By Michael Giles
HUNDREDS of high-vis clad workers, mostly blokes it must be said, walked away from a pre-dawn meeting on Wednesday this week, with a bacon and egg sandwich in hand and better equipped to help mates facing mental health challenges.
The bacon and egg sandwich hit the spot and so did the words from former Painter and Decorator tradie, turned mental health communicator, Jeremy Forbes of the not-for-profit group HALT (Hope Assistance Local Tradies).
He said we had no trouble helping a mate injured at work or playing sport and the same should go when someone we know is suffering from stress and anxiety.
The sun hadn’t yet risen on the South Gippsland Shire Council depot in Leongatha when the assembled staff were called in closer by shire CEO, Kerryn Ellis, with Administrator Christian Zahra also present for the early-morning start.
Jeremy wasted no time.
“I’ve gone through my own battles including facing the ‘S-word’ suicide,” he said.
“I’m not trying to scare you, just provide you with some strategies for dealing with your own mental health challenges.
“And trying to be a strong bloke and dealing with it yourself, you don’t have to do that. We lose hundreds of blokes (and women) in the trades to suicide every year.
“We didn’t talk about mental health at trade school and until recently we haven’t talked about mental health at all, but we should.”
Mr Forbes asked what people thought were some of the main triggers to mental health and suicide.
* Marriage breakdown was the first mentioned: “I’ve had two wives and an ex-partner. I’m not good with relationships. If you’ve yelled at your partner that’s family violence and you need help.”
* Finance and bills: “I include fines in that and letting them build up but do you know how much it costs to get help from a financial counsellor – nothing.”
* Drugs and alcohol: “You don’t have to drink every day.”
* Being bullied at work: “I’ve bullied people at work to avoid being bullied myself, and been bullied but even if they smile at you, you don’t know how it might affect someone.”
* Grief and loss: “That could extend to losing your dog. A friend of mine was really affected by losing her dog recently.”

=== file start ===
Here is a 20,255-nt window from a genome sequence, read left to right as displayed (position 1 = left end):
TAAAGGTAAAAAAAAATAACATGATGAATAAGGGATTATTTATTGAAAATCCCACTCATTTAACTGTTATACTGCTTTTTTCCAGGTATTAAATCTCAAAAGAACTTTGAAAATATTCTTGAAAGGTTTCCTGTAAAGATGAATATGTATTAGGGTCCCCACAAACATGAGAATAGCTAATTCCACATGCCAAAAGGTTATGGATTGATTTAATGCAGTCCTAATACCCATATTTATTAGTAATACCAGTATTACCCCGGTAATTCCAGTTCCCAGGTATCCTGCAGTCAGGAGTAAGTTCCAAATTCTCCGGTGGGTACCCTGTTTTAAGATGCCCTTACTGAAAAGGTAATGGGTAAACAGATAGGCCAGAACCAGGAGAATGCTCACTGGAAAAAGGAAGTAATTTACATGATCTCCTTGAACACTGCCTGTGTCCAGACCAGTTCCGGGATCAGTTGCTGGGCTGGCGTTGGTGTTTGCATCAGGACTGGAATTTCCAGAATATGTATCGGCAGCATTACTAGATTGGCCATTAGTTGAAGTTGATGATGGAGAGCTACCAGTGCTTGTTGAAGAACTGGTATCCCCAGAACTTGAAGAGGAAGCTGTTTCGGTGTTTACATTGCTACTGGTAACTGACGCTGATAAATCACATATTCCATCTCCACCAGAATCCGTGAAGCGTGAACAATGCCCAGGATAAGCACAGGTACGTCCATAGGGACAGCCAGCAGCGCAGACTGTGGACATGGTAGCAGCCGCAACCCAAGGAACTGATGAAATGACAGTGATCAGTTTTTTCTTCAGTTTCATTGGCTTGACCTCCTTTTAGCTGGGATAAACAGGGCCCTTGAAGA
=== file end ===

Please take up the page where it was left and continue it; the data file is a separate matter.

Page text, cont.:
* Gambling: “I know it’s legal to gamble but you’ve got to be careful to control it.”
How do you tell if a mate is struggling?
A ‘Tool Kit’ booklet from HALT, handed out afterwards provides plenty of useful respources.
People react to life’s challenges in different ways. Generally, look out for changes in a mate’s behaviour. For example, you may see changes in their presentation and personal hygiene, eating habits, sleeping habits, or an increase in alcohol or other drug use. You may have noticed that they have lost interest in their work or their hobbies or just seem generally flat. But whatever you notice don’t ignore it. Be proactive and talk to your mate about it.
Take that first step and have a conversation if you notice that a mate is struggling – you never know, it could save a life. n It’s important to find a private time to chat to and ensure you won’t be interrupted. Be sure to listen.
Say something to your mate along the lines of: “hey how are you doing?” or “I’ve noticed you might have been struggling a bit lately…are you doing ok?”
Listen but try not to say “she’ll be right mate” or “just get over it” as this will likely shut down the conversation and your mate may not get the help they need.
If you think your mate may be having suicidal thoughts, ask them. But try to avoid questions like: “you’re not thinking about doing something stupid are you?” Don’t try to convince the person that suicide is wrong.
Tell your mate that you care and want to help. Ask them how they would like to be supported and if there is anything you can do to help.
If your mate is willing to get help, make them a double appointment with the GP – this will allow plenty of time for the appointment so that they won’t feel rushed. At the moment many GPs and clinics are offering online consultations. If you can, be with them while they have the appointment.
So, whose responsibility is it to look after our own and a mate’s mental health? Everyone’s!
The shire did the right thing by their staff organising a mental health awareness ‘Save Your Bacon’ brekkie but it’s also up to you, if you see a change in a mate’s behaviour or mood to ask: “Are you OK”.
If you are anyone you know needs help, ask them to call crisis support and suicide prevention service Lifeline Australia 131114 or 24/7 support service BeyondBlue 1300 224 636.
An afternoon session was also due to held in the timber yard at Mitre 10 Leongatha at 2pm Wednesday, March 24.